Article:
In this excerpt from his autobiography, “The Life and Times of Frederick Douglass,” Douglass chronicles the most crucial turning point in his adult life, his escape from slavery. While working as a dockworker in the mid-Atlantic state of Maryland, a young Frederick Douglass meditates on his indignant situation as a slave afforded a, relatively speaking, privileged position, with the luxury of “hiring out his time,” but with no legal entitlement to the wages earned from his labor. In this excerpt, Douglas analyzes the thought process that leads him to the conclusion that freedom, true economic freedom, is worth any price. This piece fits neatly into the “slave narrative” genre, and would provide an excellent introductory lesson on the genre’s conventions. Furthermore, unlike many other slave histories, Frederick Douglass’ account is a primary source document. For this reason, his account is valuable for the insight it can shed on life in the mid 19th century, particularly the life of a slave, unfiltered by the varying agendas of historians. By portraying the bleak realities of slavery, this piece could also be incorporated into a lesson about the rise of abolitionism in the United States. Finally, although unconventional, this piece could also be paired with a lesson on Enlightenment political ideology. Many of Douglass’ astute observations regarding the relationship between labor and compensation are central to John Locke’s ideas of Natural Rights.
Based on what you already know about the the pre-civil war south, what might have made escaping from slavery to the north so difficult?
Research Homework: Using the quickwrite question above as a guide, find at least 3 sources that answer it. Summarize your findings in one page and include the sources in a bibliography below the summary.
Despite his privileged position as a well-cared for slave entitled to “hire out” his hours for compensation, why does Douglass choose the risk of capture and certain death over a life of economic security?
At the time Douglass was writing, many of those who advocated for the dying institution of slavery maintained that a slave’s ignorance and illiteracy were the marks of their inferior nature. Few thought it was worth taking the time to consider that maybe the conditions of slavery actually resulted in the ignorance slaveowners disdained. In groups, think about a time when you misattributed someone’s mistake/mistakes to personal attributes, rather than situational factors that could have provided an alternative explanation.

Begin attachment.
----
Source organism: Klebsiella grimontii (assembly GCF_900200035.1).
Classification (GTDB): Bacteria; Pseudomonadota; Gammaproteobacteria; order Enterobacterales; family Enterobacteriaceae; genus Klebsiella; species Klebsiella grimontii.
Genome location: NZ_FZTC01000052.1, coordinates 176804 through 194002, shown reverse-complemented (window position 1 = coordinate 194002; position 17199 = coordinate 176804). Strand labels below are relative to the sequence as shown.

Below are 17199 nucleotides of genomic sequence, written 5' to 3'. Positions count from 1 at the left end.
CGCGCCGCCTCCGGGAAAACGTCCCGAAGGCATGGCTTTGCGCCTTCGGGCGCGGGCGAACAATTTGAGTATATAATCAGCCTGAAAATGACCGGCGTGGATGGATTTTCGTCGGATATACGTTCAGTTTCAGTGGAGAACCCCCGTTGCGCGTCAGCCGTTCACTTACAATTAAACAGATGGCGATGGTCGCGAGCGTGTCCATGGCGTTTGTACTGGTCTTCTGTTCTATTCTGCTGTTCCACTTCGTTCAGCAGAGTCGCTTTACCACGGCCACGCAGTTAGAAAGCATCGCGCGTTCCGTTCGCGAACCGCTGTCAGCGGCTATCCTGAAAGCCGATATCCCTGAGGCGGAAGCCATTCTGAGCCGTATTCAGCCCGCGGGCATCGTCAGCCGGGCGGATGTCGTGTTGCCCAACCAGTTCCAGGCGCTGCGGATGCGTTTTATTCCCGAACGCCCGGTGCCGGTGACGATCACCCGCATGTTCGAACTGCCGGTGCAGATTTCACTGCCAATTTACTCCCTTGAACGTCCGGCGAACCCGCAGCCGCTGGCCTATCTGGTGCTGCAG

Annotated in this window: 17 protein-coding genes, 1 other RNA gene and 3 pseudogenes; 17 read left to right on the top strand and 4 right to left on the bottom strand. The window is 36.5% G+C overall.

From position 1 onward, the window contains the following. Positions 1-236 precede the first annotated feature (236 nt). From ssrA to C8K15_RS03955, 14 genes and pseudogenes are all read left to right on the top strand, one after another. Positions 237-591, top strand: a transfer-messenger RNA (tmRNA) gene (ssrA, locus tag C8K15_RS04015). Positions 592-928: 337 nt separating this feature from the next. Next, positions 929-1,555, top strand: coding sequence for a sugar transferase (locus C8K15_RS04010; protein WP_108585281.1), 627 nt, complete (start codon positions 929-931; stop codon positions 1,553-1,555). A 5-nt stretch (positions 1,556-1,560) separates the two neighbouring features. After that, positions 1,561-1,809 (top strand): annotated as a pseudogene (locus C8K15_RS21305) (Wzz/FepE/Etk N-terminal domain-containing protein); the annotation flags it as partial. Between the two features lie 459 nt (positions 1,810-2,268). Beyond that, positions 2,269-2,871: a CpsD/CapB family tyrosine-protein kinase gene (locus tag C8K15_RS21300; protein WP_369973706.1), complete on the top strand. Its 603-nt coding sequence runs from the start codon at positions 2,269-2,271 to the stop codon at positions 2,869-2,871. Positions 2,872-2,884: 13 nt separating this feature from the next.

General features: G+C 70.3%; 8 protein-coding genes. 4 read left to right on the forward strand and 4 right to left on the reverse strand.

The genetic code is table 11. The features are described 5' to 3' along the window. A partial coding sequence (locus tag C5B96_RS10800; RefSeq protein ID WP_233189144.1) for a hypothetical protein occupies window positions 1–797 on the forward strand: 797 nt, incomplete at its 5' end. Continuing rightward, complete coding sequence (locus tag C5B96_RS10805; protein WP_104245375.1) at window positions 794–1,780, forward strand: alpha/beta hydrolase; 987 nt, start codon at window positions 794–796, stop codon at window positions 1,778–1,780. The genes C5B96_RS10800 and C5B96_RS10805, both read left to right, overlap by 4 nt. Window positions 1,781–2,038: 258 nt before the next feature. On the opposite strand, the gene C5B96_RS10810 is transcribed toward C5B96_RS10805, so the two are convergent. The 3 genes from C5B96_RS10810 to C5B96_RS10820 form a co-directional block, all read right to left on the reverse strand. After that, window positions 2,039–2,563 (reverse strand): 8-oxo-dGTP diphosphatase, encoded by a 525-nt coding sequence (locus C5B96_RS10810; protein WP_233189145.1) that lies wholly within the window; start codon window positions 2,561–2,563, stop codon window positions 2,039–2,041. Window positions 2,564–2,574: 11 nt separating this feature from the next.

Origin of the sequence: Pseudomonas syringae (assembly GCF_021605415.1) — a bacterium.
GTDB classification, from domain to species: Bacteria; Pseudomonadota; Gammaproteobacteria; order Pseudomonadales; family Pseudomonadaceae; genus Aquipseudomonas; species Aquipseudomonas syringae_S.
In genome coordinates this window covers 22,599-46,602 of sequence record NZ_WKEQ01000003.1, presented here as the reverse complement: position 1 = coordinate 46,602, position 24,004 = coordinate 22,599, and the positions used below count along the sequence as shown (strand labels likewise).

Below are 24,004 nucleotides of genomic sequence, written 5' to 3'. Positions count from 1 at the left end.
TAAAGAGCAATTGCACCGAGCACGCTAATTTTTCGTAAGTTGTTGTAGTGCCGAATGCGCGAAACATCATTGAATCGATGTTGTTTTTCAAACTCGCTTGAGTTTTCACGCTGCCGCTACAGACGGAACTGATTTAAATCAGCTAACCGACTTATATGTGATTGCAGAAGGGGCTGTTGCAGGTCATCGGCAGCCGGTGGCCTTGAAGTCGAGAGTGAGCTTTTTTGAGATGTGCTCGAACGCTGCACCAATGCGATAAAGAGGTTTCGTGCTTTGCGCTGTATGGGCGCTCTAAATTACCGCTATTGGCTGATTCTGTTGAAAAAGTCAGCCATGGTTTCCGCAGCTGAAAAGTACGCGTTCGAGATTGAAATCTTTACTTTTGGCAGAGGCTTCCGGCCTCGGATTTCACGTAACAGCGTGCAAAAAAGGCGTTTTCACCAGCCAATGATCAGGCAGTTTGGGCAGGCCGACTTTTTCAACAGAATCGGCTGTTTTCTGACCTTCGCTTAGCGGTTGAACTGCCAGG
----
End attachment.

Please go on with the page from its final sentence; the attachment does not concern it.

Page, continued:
For Example: Just because someone slips and falls doesn’t mean they’re clumsy. Maybe you just failed to notice that the floor they were walking on was wet.
Connections in Text
Compare Frederick Douglass’ “My Escape From Slavery” to the Books That Grow piece “Harriet Tubman: The Line to Freedom.” How do the adversities faced by Tubman and Douglass differ? In addition, think critically about the genre of writing. While Douglass’ story is a primary source document, told by Douglass himself, Tubman’s story is a history composed of multiple sources. What are the strengths and limitations of each form of writing?
Provides supplemental information about teaching slave narratives in conjunction with the film “Unchained Memories.” The film is composed of a collection of slave narratives where images and voice-overs are used to recreate the lives of slaves who lived in the pre Civil War South.
This link provides a mini-lesson on the history of Africans, and the slave trade, in the United States. This piece allows students to familiarize themselves with the history of slavery as an institution before class, this way they can assimilate what they learn in class into existing schemas.
G8 Challenging Vocabulary: abhor (7), beset (8), contrary (7), coveted (8), ingenuity (8), pernicious (8), repose(8), stringent (8), stratagem (8), vexed (8), vigilant (8)
G6 Challenging Vocabulary: bear (6), dread (6), eloquent (6), fatal (6), fret (6), jeopardy (6), magnitude (6) probability (6), prowl(6), scrutiny (6), soothe (6), stagger (6), supreme (6)
G4 Challenging Vocabulary: address (4), arrest (4), furious (4), hardship (4), permit (4), practice (4), request (4)
G2 Challenging Vocabulary: aware (2), bravery (2), calm (2), finally(2), nervous(2), worry (2)